Use to assign and animate weight values for each target. Available only when multiple targets are used.

Keep Initial Offset

Maintains the constrained object’s original orientation as an offset to its constrained orientation.

Viewline Length

Defines the length of the main viewline drawn from the pivot of the constrained object to the pivot of its target (or the average, in case of multiple targets). A negative value draws the line from the constrained object in the opposite direction of the target or targets.

With a single target, the length of the viewline is determined by the distance between the constrained object and the target, as well as the Viewline Length setting. However, if Viewline Length Absolute is on, the distance between the two has no effect on the length.

The color of the viewline is defined by the Target Line element in the Gizmos category of the Colors panel in the Customize Customize User Interface dialog.

NoteWhen multiple targets are assigned, additional viewlines drawn from the constrained object to each target object inherit the color of the respective targets. If Viewline Length Absolute is on, the length of each target-specific line is determined by its target's Weight setting and the Viewline Length value. If Viewline Length Absolute is off, the length of each line is determined by the distance between the constrained object and the respective target, as well as the Viewline Length value. An additional (main) viewline, whose length and color are determined as specified above, indicates the actual, calculated orientation.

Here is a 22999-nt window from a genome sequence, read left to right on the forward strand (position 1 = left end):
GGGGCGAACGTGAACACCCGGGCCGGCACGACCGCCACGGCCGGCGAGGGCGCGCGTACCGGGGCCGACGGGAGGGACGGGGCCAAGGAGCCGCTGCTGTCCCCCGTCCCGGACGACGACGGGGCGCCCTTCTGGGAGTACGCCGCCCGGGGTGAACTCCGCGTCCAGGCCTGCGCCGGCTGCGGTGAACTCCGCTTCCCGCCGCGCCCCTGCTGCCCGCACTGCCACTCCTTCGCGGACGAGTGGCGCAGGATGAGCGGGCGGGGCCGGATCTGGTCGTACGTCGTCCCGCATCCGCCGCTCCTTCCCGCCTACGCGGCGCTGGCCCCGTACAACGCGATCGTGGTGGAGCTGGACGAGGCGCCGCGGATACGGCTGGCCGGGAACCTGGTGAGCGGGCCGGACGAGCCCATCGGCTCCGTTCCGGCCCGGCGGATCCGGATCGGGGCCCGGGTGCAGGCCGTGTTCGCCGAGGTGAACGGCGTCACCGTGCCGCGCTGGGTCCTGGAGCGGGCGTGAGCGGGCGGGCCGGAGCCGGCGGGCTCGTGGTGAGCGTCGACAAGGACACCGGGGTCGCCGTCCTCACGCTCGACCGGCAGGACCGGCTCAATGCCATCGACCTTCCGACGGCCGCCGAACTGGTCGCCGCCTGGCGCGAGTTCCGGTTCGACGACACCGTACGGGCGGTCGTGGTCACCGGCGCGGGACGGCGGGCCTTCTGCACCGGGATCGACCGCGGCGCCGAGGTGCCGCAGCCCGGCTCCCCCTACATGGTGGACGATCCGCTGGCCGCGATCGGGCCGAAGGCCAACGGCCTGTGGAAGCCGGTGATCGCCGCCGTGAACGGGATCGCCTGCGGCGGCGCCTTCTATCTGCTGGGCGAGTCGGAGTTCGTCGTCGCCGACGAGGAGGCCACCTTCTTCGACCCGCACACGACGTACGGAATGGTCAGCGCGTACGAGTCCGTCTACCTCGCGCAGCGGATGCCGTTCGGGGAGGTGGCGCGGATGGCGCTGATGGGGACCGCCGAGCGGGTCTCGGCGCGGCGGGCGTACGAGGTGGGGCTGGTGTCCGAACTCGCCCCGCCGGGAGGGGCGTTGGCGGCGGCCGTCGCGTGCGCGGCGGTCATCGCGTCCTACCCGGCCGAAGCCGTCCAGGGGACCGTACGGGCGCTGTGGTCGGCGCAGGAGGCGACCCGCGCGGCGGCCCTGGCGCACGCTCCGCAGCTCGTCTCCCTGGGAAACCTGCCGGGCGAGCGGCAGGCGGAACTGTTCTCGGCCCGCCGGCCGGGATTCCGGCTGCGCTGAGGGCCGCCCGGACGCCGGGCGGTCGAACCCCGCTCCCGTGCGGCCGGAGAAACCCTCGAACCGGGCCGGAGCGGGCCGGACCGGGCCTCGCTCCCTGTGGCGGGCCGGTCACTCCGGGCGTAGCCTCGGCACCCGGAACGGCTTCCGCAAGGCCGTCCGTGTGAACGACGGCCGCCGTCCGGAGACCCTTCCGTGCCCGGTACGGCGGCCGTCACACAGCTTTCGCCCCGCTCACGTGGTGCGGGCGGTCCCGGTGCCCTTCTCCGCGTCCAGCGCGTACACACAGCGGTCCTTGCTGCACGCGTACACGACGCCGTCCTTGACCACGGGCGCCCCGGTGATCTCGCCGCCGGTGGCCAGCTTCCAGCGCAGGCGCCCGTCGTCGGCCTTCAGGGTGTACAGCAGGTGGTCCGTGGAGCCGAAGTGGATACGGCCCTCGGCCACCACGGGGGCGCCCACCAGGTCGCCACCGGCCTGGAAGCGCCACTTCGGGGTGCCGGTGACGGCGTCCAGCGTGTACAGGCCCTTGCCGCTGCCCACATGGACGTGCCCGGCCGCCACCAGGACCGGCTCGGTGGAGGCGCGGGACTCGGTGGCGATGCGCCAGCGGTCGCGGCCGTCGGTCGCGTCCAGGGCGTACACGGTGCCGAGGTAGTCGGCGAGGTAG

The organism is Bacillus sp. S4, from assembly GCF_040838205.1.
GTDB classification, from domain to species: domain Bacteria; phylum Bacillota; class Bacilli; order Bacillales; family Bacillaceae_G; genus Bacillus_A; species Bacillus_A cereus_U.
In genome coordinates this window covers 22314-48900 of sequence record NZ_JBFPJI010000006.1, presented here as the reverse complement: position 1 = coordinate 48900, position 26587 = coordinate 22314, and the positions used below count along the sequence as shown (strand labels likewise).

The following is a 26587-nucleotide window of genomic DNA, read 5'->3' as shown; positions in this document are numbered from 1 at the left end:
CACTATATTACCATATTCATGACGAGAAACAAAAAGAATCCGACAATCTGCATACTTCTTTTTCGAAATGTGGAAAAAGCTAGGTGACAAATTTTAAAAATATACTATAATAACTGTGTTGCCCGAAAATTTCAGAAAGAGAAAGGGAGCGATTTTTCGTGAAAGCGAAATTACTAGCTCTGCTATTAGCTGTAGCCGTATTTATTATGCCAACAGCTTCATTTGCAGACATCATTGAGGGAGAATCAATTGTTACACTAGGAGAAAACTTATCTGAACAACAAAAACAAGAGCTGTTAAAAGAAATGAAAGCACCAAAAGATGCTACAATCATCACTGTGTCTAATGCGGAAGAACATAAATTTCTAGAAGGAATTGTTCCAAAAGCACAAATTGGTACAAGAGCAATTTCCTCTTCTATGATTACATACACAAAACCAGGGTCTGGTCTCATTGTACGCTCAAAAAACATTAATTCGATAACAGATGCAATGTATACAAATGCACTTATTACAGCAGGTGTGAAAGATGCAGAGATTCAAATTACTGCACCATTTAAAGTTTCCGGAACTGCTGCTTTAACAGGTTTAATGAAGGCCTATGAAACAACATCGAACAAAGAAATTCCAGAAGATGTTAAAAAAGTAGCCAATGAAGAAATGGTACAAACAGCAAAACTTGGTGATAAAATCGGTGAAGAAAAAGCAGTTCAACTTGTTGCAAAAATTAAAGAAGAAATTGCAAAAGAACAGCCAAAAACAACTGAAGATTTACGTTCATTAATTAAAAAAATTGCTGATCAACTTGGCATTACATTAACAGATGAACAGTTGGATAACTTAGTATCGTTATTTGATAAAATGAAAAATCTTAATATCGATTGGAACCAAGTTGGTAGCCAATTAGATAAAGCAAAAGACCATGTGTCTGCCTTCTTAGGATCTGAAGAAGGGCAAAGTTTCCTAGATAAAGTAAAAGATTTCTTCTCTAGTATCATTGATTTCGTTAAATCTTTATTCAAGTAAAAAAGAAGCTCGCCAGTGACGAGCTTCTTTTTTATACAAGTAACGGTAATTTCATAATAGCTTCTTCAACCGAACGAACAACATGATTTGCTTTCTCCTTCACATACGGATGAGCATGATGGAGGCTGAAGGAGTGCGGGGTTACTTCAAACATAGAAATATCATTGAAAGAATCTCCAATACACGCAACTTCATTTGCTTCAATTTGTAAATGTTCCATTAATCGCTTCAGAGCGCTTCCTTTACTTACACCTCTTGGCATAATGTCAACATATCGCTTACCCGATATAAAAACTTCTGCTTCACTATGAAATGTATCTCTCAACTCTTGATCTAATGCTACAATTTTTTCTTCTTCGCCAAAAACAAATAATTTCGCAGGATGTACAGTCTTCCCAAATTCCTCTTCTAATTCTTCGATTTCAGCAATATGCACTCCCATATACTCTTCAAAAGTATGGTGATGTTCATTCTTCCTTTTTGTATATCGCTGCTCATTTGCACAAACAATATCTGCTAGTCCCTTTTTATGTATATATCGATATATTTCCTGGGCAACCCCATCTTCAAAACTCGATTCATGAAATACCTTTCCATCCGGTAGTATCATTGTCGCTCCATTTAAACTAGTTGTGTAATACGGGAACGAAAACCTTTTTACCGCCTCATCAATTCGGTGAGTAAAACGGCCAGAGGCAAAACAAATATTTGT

Viewline Length Absolute

When on, 3ds Max uses only the Viewline Length setting for the length of the main viewline; the distance between the constrained object and the target(s) has no effect.

Set Orientation

Lets you define the offset orientation of the constrained object manually. When on, you can use the Rotation tool to set the constrained object’s orientation. This orientation is then maintained as the constrained object looks at its target.

Reset Orientation

Sets the orientation of the constrained object back to the default. This is useful if you want to reset the constrained object’s orientation after having set the orientation manually.

Select LookAt Axis

Use to define the axis that looks at the target. The X,Y,Z check boxes reflect the constrained object's local coordinate system. The Flip check box reverses the directions of the local axes.

Select Upnode

The default Upnode is the World. Turn off World to manually select an object that defines the Upnode plane. This plane is drawn from the constrained object to the Upnode object. If the LookAt Axis and the Upnode axis coincide, the constrained object will flip. Animating the position of the upnode object will move the upnode plane.

Upnode Control group:

Lets you quickly flip between LookAt Upnode Control and Axis Alignment.

LookAt

When selected the Upnode matches the LookAt target.

Axis Alignment

When this is selected the Upnode Aligns to the object axis. Choose which axis (X, Y or Z) in the Source Upnode Alignment group directly below Upnode Control.

Source/Upnode Alignment group

Source Axis

Chooses the constrained object’s axis that is to be aligned to the Upnode Axis. The Source Axis reflects the constrained object’s Local Axis. The Source Axis and LookAt Axis work together therefore the Axis used to define the LookAt Axis will be unavailable.

Aligned to Upnode Axis

Chooses the Upnode axis that the selected Source Axis aligns to. Note that the selected Source axis may or may not be able to completely align to the Upnode Axis.